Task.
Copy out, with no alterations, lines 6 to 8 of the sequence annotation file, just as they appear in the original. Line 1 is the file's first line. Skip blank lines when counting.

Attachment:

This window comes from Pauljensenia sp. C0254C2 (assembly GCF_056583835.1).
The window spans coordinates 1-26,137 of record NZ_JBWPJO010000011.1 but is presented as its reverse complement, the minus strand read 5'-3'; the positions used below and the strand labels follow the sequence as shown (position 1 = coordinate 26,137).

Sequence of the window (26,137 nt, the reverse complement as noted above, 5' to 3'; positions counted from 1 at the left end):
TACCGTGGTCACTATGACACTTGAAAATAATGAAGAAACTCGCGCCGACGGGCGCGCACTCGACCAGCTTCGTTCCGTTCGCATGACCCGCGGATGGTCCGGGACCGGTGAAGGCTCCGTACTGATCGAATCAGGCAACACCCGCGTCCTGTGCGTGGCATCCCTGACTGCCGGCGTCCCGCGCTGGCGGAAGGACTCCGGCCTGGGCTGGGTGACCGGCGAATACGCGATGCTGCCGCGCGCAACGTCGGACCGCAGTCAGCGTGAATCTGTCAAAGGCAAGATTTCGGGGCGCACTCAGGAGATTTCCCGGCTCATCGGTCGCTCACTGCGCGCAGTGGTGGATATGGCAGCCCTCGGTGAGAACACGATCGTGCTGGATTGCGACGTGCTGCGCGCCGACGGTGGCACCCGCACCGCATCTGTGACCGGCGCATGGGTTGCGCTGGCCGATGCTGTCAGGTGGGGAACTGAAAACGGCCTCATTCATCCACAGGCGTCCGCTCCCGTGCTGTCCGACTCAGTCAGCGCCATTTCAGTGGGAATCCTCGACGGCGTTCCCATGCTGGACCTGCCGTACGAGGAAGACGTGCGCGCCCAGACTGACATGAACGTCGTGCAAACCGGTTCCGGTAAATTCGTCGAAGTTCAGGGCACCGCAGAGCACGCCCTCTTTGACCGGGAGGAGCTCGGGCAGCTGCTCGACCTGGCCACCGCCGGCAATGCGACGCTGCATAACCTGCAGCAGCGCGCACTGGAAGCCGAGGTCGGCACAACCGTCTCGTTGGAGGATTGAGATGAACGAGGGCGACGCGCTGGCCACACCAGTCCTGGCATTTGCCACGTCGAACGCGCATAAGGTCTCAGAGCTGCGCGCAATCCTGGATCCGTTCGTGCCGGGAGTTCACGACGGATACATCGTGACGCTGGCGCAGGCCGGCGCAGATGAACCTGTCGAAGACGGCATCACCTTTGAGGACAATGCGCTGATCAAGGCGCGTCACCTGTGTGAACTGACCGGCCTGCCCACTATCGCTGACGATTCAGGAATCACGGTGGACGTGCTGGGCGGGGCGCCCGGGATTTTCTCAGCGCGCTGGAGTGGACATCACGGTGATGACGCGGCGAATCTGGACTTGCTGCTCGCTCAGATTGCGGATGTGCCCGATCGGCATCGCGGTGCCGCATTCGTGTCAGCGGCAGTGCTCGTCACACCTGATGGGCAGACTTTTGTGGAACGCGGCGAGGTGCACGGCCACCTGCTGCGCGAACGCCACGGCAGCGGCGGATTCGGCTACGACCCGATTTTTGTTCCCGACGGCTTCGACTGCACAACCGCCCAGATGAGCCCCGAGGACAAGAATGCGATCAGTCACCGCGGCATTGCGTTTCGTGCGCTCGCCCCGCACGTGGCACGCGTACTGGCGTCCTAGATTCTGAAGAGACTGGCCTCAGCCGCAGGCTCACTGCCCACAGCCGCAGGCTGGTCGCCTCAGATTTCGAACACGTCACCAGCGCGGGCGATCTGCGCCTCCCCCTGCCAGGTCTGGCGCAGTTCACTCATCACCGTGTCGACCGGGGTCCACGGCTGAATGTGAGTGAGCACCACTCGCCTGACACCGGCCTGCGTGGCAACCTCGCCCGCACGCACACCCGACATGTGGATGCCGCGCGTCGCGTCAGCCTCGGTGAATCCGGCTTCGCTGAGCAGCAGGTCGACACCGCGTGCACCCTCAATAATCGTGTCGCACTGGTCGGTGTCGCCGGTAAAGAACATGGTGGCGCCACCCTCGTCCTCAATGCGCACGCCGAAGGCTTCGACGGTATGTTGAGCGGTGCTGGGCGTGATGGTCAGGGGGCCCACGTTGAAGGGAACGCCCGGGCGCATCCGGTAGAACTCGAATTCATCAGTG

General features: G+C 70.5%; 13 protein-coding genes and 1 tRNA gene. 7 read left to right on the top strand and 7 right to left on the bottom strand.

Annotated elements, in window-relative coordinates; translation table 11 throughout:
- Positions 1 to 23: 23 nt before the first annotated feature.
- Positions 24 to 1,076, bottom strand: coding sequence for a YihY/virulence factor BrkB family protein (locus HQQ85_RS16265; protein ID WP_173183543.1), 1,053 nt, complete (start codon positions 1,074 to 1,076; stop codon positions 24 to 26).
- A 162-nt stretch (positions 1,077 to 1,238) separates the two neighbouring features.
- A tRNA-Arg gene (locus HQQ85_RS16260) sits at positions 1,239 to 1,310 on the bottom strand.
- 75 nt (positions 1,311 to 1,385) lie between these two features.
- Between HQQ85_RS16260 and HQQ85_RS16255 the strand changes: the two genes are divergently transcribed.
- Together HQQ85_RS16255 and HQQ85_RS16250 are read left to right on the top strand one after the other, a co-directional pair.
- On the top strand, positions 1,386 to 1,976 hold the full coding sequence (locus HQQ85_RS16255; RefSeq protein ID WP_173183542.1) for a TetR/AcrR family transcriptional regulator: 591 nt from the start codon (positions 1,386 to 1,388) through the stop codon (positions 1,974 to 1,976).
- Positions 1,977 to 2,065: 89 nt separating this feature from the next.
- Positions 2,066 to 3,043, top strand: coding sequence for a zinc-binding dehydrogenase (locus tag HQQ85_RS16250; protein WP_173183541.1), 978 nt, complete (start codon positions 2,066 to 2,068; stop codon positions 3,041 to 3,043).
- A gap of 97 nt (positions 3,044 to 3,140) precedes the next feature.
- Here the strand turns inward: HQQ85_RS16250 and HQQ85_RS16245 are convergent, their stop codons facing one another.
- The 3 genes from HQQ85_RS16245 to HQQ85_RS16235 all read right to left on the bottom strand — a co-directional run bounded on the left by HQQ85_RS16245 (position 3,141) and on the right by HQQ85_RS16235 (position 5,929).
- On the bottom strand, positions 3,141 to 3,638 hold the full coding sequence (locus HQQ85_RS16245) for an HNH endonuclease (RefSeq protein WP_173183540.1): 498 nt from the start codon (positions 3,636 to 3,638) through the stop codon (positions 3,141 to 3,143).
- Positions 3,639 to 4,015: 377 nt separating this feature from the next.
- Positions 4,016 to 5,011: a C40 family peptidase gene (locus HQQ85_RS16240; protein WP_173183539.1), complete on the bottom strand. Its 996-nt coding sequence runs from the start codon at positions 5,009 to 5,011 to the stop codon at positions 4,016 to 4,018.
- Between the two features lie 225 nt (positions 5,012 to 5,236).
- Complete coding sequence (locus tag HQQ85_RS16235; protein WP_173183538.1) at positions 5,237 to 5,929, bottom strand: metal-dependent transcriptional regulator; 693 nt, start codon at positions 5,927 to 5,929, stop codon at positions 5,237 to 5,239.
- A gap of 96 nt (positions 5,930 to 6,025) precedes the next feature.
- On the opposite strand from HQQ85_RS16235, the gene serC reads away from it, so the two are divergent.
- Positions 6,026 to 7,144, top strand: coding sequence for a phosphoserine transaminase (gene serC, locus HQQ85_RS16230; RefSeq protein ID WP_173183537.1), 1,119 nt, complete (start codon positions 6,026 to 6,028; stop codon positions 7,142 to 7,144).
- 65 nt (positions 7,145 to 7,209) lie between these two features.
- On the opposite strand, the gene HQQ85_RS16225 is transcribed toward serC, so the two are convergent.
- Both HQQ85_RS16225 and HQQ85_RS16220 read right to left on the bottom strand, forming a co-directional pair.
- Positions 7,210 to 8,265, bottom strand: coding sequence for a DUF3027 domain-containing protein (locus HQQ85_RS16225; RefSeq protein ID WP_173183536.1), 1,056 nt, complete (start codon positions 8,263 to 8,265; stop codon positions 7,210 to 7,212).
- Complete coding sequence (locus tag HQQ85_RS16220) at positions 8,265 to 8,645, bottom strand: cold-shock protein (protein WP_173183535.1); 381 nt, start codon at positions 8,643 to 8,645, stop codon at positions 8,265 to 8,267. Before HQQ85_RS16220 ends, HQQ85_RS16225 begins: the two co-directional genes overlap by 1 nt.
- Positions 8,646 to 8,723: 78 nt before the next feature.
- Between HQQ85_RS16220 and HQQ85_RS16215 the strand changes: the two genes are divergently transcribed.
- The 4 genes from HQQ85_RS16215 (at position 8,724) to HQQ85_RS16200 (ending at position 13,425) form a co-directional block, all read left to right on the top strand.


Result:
Annotated elements, in window-relative coordinates; translation table 11 throughout:
- Positions 1 to 23: 23 nt before the first annotated feature.
- Positions 24 to 1,076, bottom strand: coding sequence for a YihY/virulence factor BrkB family protein (locus HQQ85_RS16265; protein ID WP_173183543.1), 1,053 nt, complete (start codon positions 1,074 to 1,076; stop codon positions 24 to 26).